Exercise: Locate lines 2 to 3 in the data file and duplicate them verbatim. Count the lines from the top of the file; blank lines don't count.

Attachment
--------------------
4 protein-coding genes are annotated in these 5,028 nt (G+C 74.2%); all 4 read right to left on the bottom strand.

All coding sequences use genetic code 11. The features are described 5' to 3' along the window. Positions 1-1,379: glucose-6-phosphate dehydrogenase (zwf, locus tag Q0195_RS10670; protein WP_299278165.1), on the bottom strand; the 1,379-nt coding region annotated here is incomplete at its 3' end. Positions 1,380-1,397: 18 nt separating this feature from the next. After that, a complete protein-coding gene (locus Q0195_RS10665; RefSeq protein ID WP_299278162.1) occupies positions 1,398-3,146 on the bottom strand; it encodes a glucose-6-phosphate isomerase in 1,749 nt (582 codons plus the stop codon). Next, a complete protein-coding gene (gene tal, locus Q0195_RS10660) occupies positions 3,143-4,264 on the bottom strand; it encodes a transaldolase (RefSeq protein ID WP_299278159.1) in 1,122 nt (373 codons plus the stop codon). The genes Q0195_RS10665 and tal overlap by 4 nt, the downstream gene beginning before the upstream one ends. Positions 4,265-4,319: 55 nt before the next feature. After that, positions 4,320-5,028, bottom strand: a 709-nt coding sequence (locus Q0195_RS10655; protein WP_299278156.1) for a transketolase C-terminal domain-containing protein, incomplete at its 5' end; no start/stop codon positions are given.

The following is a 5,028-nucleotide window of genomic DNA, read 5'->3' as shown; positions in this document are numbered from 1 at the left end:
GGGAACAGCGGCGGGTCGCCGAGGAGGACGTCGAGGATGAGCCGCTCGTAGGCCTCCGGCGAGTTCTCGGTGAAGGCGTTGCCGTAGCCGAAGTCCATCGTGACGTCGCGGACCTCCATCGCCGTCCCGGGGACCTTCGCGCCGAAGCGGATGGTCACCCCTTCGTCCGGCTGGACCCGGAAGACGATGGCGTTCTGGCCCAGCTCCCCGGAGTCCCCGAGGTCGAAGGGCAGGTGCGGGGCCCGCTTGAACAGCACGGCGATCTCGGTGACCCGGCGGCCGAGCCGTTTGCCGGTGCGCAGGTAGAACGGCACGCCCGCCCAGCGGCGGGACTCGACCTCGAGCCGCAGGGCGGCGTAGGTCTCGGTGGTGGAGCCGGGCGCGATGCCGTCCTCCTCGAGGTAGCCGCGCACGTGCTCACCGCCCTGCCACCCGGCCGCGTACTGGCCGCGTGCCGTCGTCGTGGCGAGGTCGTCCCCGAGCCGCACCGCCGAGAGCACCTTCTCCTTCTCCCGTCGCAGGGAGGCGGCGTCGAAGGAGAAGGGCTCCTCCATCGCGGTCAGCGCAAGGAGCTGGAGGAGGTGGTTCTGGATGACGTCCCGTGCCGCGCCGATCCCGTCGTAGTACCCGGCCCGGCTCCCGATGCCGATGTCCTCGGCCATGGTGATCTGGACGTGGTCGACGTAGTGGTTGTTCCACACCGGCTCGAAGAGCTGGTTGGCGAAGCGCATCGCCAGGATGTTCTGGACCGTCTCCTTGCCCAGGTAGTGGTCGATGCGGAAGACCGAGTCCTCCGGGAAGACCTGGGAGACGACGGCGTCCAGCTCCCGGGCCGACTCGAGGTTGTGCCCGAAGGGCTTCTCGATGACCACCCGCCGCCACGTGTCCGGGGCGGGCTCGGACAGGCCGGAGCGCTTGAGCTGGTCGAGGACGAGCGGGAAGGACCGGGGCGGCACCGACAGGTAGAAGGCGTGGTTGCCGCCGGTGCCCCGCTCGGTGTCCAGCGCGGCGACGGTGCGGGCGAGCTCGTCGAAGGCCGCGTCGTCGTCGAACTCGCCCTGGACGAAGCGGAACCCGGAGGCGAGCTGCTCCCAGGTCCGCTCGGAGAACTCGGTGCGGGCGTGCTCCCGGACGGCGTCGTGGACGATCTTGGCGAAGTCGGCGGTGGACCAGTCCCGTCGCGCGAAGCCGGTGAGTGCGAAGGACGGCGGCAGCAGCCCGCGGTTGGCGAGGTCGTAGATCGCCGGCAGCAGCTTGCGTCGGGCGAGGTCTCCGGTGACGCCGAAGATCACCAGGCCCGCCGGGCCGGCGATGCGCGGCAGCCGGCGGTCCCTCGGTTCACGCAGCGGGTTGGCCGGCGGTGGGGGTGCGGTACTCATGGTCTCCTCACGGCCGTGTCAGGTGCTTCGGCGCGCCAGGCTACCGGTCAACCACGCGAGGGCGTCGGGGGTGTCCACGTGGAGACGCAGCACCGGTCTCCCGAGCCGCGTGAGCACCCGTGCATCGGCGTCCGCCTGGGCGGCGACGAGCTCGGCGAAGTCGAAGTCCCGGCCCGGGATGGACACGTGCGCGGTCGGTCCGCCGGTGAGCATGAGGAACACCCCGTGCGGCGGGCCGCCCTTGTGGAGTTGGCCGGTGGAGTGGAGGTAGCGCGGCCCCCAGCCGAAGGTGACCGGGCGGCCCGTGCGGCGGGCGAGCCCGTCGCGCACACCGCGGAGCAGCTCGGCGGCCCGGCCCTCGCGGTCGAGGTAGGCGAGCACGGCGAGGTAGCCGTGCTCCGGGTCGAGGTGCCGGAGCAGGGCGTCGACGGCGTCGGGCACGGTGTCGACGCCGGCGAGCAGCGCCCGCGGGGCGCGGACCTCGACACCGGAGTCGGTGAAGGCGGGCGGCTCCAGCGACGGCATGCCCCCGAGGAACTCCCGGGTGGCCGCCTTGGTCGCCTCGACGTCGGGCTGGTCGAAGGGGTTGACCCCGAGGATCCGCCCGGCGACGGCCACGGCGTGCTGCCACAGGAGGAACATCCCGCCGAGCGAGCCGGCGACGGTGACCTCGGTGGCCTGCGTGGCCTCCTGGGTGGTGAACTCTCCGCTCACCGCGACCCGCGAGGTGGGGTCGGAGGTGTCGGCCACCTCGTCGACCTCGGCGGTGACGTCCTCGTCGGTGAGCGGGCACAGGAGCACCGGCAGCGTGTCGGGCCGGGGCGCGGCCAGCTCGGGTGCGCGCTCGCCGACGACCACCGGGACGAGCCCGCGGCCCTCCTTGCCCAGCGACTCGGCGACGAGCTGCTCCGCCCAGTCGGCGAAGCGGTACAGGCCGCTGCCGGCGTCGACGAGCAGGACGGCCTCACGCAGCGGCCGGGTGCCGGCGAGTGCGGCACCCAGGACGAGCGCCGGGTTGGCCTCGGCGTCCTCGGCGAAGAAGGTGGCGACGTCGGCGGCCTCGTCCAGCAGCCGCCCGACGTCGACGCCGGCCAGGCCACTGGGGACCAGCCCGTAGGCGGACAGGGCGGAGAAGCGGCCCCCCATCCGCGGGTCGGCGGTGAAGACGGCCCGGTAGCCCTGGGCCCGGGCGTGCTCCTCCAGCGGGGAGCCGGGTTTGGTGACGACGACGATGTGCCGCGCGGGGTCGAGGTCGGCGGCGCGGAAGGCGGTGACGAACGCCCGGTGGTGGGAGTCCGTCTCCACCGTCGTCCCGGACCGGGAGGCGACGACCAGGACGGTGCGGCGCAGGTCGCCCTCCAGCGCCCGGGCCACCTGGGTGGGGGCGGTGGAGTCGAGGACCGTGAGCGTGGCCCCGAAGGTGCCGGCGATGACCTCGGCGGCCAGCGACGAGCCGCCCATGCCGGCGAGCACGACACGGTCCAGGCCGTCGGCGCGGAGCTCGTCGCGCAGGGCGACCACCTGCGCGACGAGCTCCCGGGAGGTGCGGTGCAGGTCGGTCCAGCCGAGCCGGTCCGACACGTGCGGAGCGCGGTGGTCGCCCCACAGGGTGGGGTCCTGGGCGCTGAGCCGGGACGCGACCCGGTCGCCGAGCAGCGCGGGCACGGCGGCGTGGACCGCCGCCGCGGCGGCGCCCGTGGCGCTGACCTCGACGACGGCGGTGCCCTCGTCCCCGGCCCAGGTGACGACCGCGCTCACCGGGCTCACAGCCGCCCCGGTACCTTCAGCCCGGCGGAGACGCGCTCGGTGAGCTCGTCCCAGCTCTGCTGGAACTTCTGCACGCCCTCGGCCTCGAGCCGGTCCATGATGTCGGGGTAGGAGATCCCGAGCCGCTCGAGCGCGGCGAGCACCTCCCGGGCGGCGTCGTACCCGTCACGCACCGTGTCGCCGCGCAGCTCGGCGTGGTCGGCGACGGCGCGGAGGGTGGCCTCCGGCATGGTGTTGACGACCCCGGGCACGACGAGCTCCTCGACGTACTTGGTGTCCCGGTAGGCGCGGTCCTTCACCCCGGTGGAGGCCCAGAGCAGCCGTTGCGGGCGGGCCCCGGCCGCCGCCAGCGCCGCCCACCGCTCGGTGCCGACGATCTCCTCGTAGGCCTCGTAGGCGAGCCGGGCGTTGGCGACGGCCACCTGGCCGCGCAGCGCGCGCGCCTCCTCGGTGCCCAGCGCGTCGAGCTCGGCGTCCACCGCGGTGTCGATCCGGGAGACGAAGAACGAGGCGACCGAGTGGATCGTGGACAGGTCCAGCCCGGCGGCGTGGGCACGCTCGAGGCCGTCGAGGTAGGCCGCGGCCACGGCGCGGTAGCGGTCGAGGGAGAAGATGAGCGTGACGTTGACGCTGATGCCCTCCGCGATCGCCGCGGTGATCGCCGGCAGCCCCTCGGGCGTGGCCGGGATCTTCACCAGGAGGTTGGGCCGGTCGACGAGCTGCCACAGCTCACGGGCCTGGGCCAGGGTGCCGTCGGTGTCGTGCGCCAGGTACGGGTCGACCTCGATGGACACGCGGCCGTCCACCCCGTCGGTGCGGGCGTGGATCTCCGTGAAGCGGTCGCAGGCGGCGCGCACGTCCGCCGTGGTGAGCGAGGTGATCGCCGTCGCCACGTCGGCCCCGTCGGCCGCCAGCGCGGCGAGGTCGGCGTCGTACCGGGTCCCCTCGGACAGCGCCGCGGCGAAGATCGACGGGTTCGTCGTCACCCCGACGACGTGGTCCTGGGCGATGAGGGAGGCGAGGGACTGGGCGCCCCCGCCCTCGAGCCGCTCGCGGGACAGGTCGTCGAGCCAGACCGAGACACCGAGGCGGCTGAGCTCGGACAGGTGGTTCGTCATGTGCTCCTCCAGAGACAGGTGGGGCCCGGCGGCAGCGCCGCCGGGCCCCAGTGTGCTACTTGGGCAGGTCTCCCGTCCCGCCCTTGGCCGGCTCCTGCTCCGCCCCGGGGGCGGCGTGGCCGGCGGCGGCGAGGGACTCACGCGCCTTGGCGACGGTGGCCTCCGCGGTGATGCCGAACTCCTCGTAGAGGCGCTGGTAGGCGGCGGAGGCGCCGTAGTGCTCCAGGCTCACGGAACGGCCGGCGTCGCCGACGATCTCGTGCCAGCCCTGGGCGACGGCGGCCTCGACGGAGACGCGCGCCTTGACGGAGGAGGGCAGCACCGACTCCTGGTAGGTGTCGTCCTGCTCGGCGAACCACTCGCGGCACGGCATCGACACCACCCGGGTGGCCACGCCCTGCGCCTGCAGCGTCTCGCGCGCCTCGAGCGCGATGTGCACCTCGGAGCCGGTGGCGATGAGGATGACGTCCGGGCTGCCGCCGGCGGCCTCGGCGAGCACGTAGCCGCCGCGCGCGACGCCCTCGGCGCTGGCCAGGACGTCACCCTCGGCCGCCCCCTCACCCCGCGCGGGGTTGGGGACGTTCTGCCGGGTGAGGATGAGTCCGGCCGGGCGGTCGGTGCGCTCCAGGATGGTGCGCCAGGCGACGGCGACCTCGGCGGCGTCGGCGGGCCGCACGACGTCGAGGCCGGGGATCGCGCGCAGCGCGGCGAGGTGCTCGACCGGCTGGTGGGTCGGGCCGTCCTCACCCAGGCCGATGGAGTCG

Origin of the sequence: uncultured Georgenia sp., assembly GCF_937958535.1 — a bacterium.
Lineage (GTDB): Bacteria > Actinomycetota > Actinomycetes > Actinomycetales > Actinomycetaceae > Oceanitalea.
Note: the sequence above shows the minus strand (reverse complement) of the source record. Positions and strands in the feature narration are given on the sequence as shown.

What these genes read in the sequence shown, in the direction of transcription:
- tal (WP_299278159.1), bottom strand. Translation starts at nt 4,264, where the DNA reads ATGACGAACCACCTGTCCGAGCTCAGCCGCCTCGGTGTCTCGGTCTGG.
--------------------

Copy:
All coding sequences use genetic code 11. The features are described 5' to 3' along the window. Positions 1-1,379: glucose-6-phosphate dehydrogenase (zwf, locus tag Q0195_RS10670; protein WP_299278165.1), on the bottom strand; the 1,379-nt coding region annotated here is incomplete at its 3' end. Positions 1,380-1,397: 18 nt separating this feature from the next. After that, a complete protein-coding gene (locus Q0195_RS10665; RefSeq protein ID WP_299278162.1) occupies positions 1,398-3,146 on the bottom strand; it encodes a glucose-6-phosphate isomerase in 1,749 nt (582 codons plus the stop codon). Next, a complete protein-coding gene (gene tal, locus Q0195_RS10660) occupies positions 3,143-4,264 on the bottom strand; it encodes a transaldolase (RefSeq protein ID WP_299278159.1) in 1,122 nt (373 codons plus the stop codon). The genes Q0195_RS10665 and tal overlap by 4 nt, the downstream gene beginning before the upstream one ends. Positions 4,265-4,319: 55 nt before the next feature. After that, positions 4,320-5,028, bottom strand: a 709-nt coding sequence (locus Q0195_RS10655; protein WP_299278156.1) for a transketolase C-terminal domain-containing protein, incomplete at its 5' end; no start/stop codon positions are given.

The following is a 5,028-nucleotide window of genomic DNA, read 5'->3' as shown; positions in this document are numbered from 1 at the left end: